Not every game has to be about shooting things or dying over and over again in the latest Soulslike, sometimes it’s just nice to play something relaxing. Sometimes it’s nice to play something creative, something colourful with a sense of humour. A playground of fun and imagination.
Which is where Main Assembly comes in.
You begin as a drone, a simple floating orb with expressive digital eyes that reminded me of Eve from WALL.E. Your drone has the ability to build vehicles and robots, with the only limit being your imagination. Well, that and how many new parts you’ve unlocked. But…video games, you know?
There’s a nice sense of humour and general fun running throughout Main Assembly, with the tutorials offering a few smiles as the GLaDOS-like voiceover talks you through the basics of vehicle creation. Each tutorial (and indeed, the challenge levels) come with objectives, some optional, which earn you stars for unlocking more content. The optional objectives often task you with knocking over crash dummies that are scattered around the area, and driving into them results in humorous quips as they crumple to the floor, or into an abyss.
But what is Main Assembly? It’s essentially a creative puzzle sandbox, but with an emphasis on imagination and logic, not to mention simply having fun. You’ll be given objectives within a level and you will have to build a vehicle to complete those objectives. Aside from having to unlock certain parts, you’re not really limited to any particular vehicle designs. They don’t even have to be ground vehicles, should you have the imagination and ability to create something that flies. You can constantly rebuild, reshape and modify your creation as you play, which may help in completing an objective or reaching an unlockable item.
The building itself is as simple or complicated as you want it to be. You might start with a basic cube, but clicking and dragging the mouse on one side can extend it, or moving the corners/edges can reconfigure it into weird and wonderful shapes. The first thing I did was create something akin to a Formula One car, which was great on the race track map, but way too light to turn quickly on any form of bumpy terrain. Admittedly, it was funny to watch it tip over and roll the first time I tried. Within the building menu, however, there are thrusters and propellers, which you can use to create all manner of crazy machines. Or you can simply use thrusters to create an upward boost, allowing your little vehicle to jump.
The physics could use a little work, it must be said. I lost count of how many times my vehicle bounced off in random directions, or almost did a one-eighty whenever something went slightly wrong, with no way to correct it. Main Assembly has that kind of over-light, almost cartoon level of physics which can, at times, feel totally at odds with a physics-based game like this. Thankfully, you can easily jump out of your creation at any time and flip it back upright, or immediately refine your design before reprinting it at the starting area. It won’t reset the level progress, so you can go back in and try again with your updated vehicle.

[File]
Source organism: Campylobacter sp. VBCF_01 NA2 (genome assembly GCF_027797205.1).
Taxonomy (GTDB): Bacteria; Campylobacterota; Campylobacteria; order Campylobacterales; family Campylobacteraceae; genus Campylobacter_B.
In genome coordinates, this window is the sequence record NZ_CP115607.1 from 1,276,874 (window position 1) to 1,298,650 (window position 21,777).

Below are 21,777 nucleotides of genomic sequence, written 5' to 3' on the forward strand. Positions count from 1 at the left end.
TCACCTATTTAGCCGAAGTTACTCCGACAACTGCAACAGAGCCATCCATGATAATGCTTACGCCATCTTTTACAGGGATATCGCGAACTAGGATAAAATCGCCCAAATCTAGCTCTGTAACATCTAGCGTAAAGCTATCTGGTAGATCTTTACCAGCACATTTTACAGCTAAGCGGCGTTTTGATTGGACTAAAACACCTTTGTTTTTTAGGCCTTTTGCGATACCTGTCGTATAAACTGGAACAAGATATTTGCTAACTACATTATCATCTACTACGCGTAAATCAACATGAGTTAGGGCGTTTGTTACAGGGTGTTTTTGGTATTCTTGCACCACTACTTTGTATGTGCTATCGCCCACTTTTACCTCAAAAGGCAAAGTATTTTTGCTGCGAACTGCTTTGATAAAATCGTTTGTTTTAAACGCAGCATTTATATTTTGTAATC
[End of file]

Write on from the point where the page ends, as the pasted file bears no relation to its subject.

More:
The building itself can be a little awkward sometimes, as moving various nodes and extending sections will change depending on the angle from which you’re viewing it. It becomes fiddly and results in your intended changes going wrong, but again, where Main Assembly helps to keep things relaxed, is in the ability to undo anything in the building process. A quick press of Ctrl+Z will get rid of that cock-up, allowing you to reposition the camera and take another shot at building whatever your mind envisions. Or a close approximation, at least.
The only thing that has the potential to become overwhelming is the depth of Main Assembly’s creative options. Much like Kerbal Space Program, there are real physics systems to consider when building more complex machines. You can’t just stick a propeller on your design and start flying, you’ll only end up like a deflating balloon, uncontrollably zipping around until you hit the ground. Only a balloon doesn’t explode on impact. I wasn’t forced to deal with anything like this during my time with the Main Assembly beta, but it may happen further down the line. Hopefully the game will take the time to teach players what they need to know, should that happen. I mean, I know I have no idea how gyroscopes work, I don’t know about you.
Puzzle games often stress me out, but in Main Assembly I’ve found a game that has the potential to be an incredibly chilled experience. While it isn’t a puzzle game in the same vein as Filament or The Witness, there’s still a nice sense of accomplishment when you work out how to refine your creation to reach an objective, or when you’ve managed to earn all the stars on a level. Sometimes it’s just fun to jump into Sandbox mode and play around with ideas, saving any creations you like and think might be useful in the main game.
However I spent my time in Main Assembly’s beta, I always had fun. And sometimes, it’s nice to just play something fun.